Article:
And I'm not surprised.
I'll explain why in a minute, but first here's Capitalism's obituary. It's the New York Times' lead story on the bailout of A.I.G....
WASHINGTON -- Fearing a financial crisis worldwide, the Federal Reserve reversed course on Tuesday and agreed to an $85 billion bailout that would give the government control of the troubled insurance giant American International Group.
The decision, only two weeks after the Treasury took over the federally chartered mortgage finance companies Fannie Mae and Freddie Mac, is the most radical intervention in private business in the central bank's history.
With time running out after A.I.G. failed to get a bank loan to avoid bankruptcy, Treasury Secretary Henry M. Paulson Jr. and the Fed chairman, Ben S. Bernanke, convened a meeting with House and Senate leaders on Capitol Hill about 6:30 p.m. Tuesday to explain the rescue plan. They emerged just after 7:30 p.m. with Mr. Paulson and Mr. Bernanke looking grim, but with top lawmakers initially expressing support for the plan. But the bailout is likely to prove controversial, because it effectively puts taxpayer money at risk while protecting bad investments made by A.I.G. and other institutions it does business with.
Hmm... "...the bailout is likely to prove controversial, because it effectively puts taxpayer money at risk while protecting bad investments made by A.I.G. and other institutions it does business with."
Controversial? No. Not to me. Confirmational. That's what it is.
It confirms that our nation is not willing to let Capitalism be Capitalism, except for us little guys of course. But here's the thing. If Capitalism isn't Capitalism for the Big Guys, then it isn't Capitalism for the little guys either.
Just like there's no such thing as being a little bit pregnant, there's no such thing as having a little Capitalism over here and a little Socialism over there. You can't have two economic systems operating in one country at the same time, at least not if "all men are created equal" is written in that country's founding documents.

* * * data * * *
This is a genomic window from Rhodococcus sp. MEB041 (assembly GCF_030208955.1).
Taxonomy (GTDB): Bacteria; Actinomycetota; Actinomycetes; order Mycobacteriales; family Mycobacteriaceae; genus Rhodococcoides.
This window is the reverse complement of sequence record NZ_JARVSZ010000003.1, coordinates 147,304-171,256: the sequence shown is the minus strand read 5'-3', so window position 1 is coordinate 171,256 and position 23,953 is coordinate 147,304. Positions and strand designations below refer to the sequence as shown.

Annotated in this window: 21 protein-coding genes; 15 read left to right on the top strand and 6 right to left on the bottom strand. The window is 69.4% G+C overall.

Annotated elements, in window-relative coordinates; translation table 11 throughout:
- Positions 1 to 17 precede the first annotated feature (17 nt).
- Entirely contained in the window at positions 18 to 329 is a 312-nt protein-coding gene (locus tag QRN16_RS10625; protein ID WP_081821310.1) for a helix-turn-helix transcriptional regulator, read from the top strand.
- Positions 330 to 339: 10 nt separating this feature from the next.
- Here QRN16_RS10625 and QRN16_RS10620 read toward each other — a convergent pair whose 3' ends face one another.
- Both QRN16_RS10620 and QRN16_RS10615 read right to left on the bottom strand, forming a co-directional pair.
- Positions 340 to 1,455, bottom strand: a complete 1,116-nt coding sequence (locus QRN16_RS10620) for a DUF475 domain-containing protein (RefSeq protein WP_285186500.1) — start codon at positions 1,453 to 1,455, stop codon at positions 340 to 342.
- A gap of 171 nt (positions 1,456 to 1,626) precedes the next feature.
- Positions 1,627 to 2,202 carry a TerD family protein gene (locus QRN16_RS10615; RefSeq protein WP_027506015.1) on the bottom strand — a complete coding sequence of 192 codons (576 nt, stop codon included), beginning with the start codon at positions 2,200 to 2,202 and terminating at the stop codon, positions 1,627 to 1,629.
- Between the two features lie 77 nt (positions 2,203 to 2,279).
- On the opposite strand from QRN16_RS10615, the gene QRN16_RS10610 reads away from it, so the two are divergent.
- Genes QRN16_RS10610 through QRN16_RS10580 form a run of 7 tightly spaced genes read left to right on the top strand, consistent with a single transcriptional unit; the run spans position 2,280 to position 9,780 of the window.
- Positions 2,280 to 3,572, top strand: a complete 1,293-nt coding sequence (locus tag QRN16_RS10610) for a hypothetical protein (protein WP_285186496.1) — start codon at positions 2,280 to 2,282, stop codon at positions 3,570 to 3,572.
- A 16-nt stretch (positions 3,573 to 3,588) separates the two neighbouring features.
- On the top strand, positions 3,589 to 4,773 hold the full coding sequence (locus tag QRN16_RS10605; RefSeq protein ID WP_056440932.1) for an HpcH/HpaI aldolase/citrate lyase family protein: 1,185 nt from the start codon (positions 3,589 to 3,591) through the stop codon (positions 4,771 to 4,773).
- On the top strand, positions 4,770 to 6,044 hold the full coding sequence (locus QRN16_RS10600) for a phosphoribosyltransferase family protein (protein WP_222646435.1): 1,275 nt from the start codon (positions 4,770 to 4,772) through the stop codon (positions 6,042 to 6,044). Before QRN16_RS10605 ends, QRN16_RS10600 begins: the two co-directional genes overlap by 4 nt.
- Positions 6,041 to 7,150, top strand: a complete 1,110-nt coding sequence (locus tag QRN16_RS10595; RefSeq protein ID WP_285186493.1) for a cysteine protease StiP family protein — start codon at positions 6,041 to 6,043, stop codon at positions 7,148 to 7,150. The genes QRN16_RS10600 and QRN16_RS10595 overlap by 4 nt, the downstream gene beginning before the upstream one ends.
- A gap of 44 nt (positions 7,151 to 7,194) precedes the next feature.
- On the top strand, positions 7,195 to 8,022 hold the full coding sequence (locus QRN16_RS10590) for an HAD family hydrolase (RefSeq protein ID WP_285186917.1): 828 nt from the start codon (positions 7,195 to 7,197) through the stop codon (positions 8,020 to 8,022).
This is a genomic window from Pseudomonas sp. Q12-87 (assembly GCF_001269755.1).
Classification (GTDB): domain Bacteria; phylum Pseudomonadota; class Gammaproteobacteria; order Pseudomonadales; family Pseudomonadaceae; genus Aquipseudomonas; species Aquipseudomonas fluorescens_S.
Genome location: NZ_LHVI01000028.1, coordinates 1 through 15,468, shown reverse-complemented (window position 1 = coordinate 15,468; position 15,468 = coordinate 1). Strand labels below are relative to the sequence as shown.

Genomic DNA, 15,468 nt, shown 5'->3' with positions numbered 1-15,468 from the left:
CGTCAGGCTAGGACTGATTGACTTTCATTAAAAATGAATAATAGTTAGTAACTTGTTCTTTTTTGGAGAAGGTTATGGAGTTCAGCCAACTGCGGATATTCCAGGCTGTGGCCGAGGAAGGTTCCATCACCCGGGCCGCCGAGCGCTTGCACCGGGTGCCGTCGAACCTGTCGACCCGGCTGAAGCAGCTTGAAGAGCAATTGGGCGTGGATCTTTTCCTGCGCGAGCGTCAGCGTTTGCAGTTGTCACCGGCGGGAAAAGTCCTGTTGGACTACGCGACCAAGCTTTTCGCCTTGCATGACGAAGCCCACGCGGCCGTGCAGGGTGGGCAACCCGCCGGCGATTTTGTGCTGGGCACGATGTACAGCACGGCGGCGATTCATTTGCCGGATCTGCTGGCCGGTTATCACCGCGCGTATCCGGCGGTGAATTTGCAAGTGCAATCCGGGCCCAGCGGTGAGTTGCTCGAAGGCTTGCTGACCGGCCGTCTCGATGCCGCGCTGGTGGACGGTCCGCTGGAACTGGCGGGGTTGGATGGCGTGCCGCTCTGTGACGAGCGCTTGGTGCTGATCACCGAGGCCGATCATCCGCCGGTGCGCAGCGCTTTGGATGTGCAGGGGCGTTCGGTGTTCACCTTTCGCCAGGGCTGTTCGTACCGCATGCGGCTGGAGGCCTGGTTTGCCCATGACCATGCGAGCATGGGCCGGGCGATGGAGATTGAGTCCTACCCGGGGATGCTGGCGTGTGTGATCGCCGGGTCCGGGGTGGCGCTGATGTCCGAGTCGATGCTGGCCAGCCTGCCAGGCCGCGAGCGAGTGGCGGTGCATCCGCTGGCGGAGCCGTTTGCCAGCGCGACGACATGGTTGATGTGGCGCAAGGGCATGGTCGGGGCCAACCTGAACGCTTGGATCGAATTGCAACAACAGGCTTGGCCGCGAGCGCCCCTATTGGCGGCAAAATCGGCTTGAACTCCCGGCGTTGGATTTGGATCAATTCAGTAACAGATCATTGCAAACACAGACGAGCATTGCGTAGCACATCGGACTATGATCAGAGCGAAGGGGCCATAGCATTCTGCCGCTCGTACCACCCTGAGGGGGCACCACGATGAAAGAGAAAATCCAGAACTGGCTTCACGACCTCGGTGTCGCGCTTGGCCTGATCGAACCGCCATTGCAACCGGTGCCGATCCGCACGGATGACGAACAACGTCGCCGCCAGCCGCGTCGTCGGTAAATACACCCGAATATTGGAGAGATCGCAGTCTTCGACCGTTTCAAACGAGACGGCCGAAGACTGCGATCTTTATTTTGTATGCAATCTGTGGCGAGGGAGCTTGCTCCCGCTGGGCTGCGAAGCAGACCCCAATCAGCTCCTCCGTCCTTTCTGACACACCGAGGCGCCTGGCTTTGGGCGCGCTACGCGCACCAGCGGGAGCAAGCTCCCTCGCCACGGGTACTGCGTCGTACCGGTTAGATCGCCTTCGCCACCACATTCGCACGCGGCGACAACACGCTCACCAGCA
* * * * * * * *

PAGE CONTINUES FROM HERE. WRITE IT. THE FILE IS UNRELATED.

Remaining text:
Sorry, my friends. You either have Capitalism or you don't.
And here in the USA, we no longer have it. It's dead.
Think about this. Our government has just decided -- without asking any of us, including our Congressional representatives -- that $85 billion more of our money should be used to cover the actions of (and pardon the unsophisticated language here) stupid, greedy, criminal people. Stupid, because they didn't have a clue that what they were doing would have such negative consequences. Greedy, because all they could see were short term dollar signs in front of their eyes. Criminal, because they just robbed you and me of $85 billion dollars by holding a "we're too big to fail" gun to the head of the US government.
They should have let A.I.G. fail, because -- if that had brought about the collapse of the global economic system -- that would have just sped up our journey to a point of systemic collapse we are destined to reach anyway. I say destined to reach not because it's God's will but because no system can continue to function when its fundamental design is flawed. You see, the current global economic system is based on a fundamental assumption that -- while it was true when the system was first set up -- is no longer true today.
Let me give you another way of thinking about this. If a car that is designed to handle any road condition at any speed suddenly finds itself traveling across the water, it will quickly sink below the surface even as its wheels keep spinning. And, if the driver remains oblivious to the fact that there's no longer a road under his or her car, that driver will die.
We are no longer on land, my friends. We are in a car when we should be in a boat (or maybe an airplane). The global reality has shifted, but our political leaders are largely blind to this reality. They think we're still on dry land.
More about all this in a minute. But first, back to the US economy...
The funny thing is, I've known that a significant portion of the US economy is Socialistic for years. "What are you talking about?", you ask? "The Military Industrial Complex," I answer.